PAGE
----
ORCHARD PARK - This was supposed to a measuring stick game; a game that showed us how much the Bills had closed the gap between them and the perennial AFC East kingpins - the mighty New England Patriots.
Well, despite the $100 million Buffalo forked over to defensive ends Super Mario Williams and ex-Patriot Mark Anderson and despite the recent drafting of nose tackle Marcell Dareus and shut-down corners Stephon Gilmore and Aaron Williams, the reality is this: The gap between these two teams remains canyonesque.
That was never more apparent than Sunday at the packed Ralph when the Patriots scored 45 second-half points to crush Buffalo, 52-28. Hard to fathom, but the Bills actually led by two touchdowns early in the third quarter, and then a football tsunami swept through.
Yeah, Tom Brady did his usual damage with 340 passing yards and three touchdown tosses to go with a four-yard scoring run. But Tom Terrific had plenty of help on this day when news of the Pats demise and the Bills rise proved premature.
Brandon Bolden (137 yards rushing) and Stevan Ridley (106) went over the century mark as New England gained 247 yards on the ground, averaging 6.2 yards a tote. (It should be noted that Bolden, the backup, entered the game with 15 yards on seven carries his first three games.) Wes Welker (129) and Rob Gronkowski (104) went over the century mark in receiving yards, as the Patriots racked up 580 yards - the second most the Bills have given up in a game in the franchise's 52-season history.
As if that wasn't bad enough, the Patriots defense vastly outplayed the much-hyped Bills defense, intercepting Ryan Fitzpatrick four times and forcing two fumbles, including one that sore-shouldered C.J. Spiller coughed up at the goal line that would have put the Bills up by two touchdowns just before the half.
"Yeah, I am,'' Bills coach Chan Gailey said when asked if he felt embarrassed. "I do not like to play like that. I do not think that is who we are, but that is who we were today. You cannot sugar coat it."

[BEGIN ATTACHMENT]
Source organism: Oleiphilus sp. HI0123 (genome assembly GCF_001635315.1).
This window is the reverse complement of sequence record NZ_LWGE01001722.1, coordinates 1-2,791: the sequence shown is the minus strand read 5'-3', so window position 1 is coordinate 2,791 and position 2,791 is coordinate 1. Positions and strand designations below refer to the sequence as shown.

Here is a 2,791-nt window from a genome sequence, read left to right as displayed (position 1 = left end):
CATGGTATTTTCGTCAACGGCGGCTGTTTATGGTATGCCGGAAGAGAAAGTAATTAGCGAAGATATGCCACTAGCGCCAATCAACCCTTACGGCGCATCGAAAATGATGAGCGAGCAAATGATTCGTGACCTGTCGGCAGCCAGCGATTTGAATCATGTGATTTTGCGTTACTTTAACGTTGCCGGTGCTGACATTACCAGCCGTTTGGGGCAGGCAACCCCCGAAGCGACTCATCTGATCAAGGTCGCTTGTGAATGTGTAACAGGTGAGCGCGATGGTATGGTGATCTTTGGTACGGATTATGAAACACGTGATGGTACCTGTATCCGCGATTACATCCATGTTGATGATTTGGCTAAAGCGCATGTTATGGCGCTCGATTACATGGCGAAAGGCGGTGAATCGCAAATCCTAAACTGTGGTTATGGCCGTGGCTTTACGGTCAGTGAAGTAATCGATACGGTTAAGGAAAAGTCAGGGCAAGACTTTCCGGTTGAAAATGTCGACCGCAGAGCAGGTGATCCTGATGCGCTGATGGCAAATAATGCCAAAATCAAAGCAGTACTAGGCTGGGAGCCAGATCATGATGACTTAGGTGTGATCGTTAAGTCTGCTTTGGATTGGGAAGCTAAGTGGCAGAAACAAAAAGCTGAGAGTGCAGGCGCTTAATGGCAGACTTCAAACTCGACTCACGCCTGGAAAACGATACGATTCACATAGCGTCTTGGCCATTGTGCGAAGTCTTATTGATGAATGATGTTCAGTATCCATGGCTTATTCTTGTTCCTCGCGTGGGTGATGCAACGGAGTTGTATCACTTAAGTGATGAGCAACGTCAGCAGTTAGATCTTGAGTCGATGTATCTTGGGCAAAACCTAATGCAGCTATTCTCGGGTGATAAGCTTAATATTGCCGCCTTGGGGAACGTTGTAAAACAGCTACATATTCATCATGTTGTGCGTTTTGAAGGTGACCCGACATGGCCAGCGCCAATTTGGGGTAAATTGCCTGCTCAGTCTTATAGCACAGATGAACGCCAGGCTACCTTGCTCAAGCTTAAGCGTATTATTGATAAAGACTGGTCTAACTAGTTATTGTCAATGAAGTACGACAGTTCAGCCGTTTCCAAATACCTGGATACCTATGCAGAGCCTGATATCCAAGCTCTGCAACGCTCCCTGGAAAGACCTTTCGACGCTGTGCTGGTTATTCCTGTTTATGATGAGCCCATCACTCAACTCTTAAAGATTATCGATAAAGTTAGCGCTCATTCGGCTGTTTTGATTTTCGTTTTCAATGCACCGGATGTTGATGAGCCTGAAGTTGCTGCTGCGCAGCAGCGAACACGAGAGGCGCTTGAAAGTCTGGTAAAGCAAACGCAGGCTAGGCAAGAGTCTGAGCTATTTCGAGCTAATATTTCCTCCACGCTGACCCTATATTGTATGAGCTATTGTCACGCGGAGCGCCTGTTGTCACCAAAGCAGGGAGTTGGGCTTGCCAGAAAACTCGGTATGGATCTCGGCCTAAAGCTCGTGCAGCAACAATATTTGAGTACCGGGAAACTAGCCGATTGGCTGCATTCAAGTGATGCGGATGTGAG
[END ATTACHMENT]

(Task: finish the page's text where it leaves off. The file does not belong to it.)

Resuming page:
No, you can't.
The most disappointing thing about this is that the bold moves they made in the offseason were all directed to counteract Brady. Williams and Anderson were supposed to join Dareus and Kyle Williams in roughing up Brady the way the Giants did in their Super Bowl victories against the legendary quarterback. This was supposed to be the year when the tide would turn. The Bills no longer would be New England's patsies.
But Sunday, even when Buffalo was up by two touchdowns and New England endured a streak that resulted in three punts, two missed field goals and two lost fumbles, you got the sense the Patriots toying with the Bills; that eventually Brady's bunch would get untracked, and when they did, look out.
They wound up scoring touchdowns on six consecutive possessions, then added a 30-yard field goal to close out the point fest.
Mario Williams, the guy who was supposed to be the second coming of Bruce Smith, was a non-factor again. He managed just two tackles. This keeps up, and they'll have to rename his cereal from Mario-O's to Mario-Woes. There was a reason the Houston Texans weren't shedding many tears when Not-So-Super Mario decided to test the free-agent market. Buffalo didn't get this guy to be disruptive against the Cleveland Browns and Kansas City Chiefs. They got him to be a game-changer against the likes of the Patriots and the Jets - two division foes who, by the way, have combined to torch the Bills for 100 points this season.
Of course, it's not just Mario who's at fault. When a team rings up 52, there obviously are many no-shows, including the new coordinator Dave Wannstedt, who was supposed to be a defensive mastermind, but so far has done less with more than his jettisoned predecessor George Edwards.